The July protests in Cuba – the organization for world peace
On July 11, thousands of Cubans began to protest peacefully against the lack of food and access to medicine. The country continues to experience an economic crisis due to the COVID-19 pandemic and US sanctions. According to Cubalex, after the continued police presence on Sunday, at least 80 protesters, activists and independent journalists were arrested across the country. Police used tear gas to disperse crowds of protesters, and CNN reporters said they saw protesters forcibly arrested and piled into the backs of vans by police. President Miguel Diaz-Canel, in response to protesters’ calls for his resignation, blamed the protests and economic instability on the US “economic suffocation” of Cuba and US funding of counterrevolutionary groups.
The decades-old tightening of US sanctions under former US President Donald Trump has exacerbated power shortages and blackouts in Cuba, allowing Foreign Secretary Bruno Rodriguez to blame the US for the sudden rise in unrest in Cuba. The Cuban government has also cited the launch of the online #SOSCuba campaign, which calls for humanitarian aid, as a disguised attempt to stir up unrest and incite violent protests. On a television broadcast, the president called on pro-government supporters to restore order by encouraging them to fight back and “defend the revolution.” Network monitoring company Kentik and internet monitor Netblocks reported that the whole country was offline, with internet access suspended for just under half an hour on Sunday. This was followed by several hours of intermittent blackouts. Netblocks reported online that “social media and messaging platforms were restricted to #Cuba as of Monday on state-run internet provider ETECSA; Real-time network data corroborates reports of internet disruptions amid growing anti-government protests. However, the videos that Cubans uploaded, depicting the spontaneous protest movement and peaceful protests, have gained momentum.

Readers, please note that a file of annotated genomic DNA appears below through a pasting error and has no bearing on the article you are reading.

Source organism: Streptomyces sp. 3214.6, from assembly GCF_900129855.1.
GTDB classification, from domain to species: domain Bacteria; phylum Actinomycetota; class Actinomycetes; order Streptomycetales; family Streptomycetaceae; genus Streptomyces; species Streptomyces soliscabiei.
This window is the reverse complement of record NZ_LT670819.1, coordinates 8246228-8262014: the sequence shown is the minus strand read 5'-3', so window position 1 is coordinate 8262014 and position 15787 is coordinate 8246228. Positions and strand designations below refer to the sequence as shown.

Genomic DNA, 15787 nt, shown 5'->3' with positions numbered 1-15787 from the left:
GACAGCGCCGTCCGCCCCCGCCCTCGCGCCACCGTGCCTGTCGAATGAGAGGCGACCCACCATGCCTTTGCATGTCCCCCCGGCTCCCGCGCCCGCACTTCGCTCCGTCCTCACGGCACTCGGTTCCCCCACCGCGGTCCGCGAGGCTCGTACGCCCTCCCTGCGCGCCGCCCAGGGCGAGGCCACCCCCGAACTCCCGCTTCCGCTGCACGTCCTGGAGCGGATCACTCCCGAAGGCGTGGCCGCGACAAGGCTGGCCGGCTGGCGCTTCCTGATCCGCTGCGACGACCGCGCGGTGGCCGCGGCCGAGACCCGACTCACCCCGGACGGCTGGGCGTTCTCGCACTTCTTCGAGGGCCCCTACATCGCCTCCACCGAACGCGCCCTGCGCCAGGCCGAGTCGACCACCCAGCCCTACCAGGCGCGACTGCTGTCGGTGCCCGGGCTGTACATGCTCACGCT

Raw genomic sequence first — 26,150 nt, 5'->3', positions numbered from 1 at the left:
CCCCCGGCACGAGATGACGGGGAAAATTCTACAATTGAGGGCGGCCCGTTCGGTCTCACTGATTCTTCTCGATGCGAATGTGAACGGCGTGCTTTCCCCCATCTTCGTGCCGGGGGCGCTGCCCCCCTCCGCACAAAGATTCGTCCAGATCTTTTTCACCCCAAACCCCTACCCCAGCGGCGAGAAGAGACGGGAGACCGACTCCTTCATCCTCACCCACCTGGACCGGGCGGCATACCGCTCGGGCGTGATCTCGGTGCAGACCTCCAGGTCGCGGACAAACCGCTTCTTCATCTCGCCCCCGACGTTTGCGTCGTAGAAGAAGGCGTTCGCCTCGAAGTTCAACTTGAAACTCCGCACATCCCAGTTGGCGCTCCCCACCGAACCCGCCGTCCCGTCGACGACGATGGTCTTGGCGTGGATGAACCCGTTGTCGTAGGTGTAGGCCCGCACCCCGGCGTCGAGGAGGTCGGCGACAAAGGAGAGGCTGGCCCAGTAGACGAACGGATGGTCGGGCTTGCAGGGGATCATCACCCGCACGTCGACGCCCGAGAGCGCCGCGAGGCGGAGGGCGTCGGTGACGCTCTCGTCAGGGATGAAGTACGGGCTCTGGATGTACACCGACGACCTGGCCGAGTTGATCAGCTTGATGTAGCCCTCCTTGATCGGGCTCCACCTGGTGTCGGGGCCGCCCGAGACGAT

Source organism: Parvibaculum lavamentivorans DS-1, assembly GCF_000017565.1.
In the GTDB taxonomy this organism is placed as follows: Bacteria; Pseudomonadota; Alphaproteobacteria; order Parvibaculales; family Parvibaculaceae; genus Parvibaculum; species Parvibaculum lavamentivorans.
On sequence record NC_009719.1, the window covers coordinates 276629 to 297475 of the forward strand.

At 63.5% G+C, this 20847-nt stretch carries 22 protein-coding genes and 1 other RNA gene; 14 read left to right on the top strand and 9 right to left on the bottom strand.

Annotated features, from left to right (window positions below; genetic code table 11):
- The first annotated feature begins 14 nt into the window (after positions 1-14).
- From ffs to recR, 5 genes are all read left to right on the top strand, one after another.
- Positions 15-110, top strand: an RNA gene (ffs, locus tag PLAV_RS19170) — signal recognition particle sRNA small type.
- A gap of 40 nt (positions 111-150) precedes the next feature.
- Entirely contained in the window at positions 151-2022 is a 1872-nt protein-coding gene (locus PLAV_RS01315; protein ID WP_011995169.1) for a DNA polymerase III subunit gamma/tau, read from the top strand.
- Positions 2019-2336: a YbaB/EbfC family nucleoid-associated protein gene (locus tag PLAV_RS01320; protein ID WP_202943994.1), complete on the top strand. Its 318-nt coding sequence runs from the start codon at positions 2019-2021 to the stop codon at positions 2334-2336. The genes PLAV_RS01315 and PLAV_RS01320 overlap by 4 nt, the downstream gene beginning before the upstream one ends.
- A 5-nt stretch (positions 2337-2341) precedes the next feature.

Global pressure to respond to protests and accelerate political change has resulted from appropriate and informative media coverage. The Cuban government’s attempt to suppress the ability of its citizens to record, communicate, inform and collaborate shows a willingness to suppress protests. In response, the United Nations called for the rights to freedom of expression and peaceful assembly to be upheld and upheld, saying it was monitoring protests for human rights violations. United States President Joe Biden has vowed to ease sanctions during his White House campaign, but has yet to do so. Mexican President Andres Manuel Lopez condemned the United States, saying the economic ban on trade or doing business with the United States should end. He said, “The truth is that if we want to help Cuba, the first thing to do is to suspend the blockade of Cuba as requested by the majority of the countries of the world.
Steps must be taken to alleviate the economic constraints imposed on Cuba and its citizens. This implies that President Biden relaxes US sanctions against Cuba. Meanwhile, international organizations and countries around the world should pressure the Cuban government to allow citizens to peacefully demonstrate, protest and have access to online resources that connect them to the rest of the world.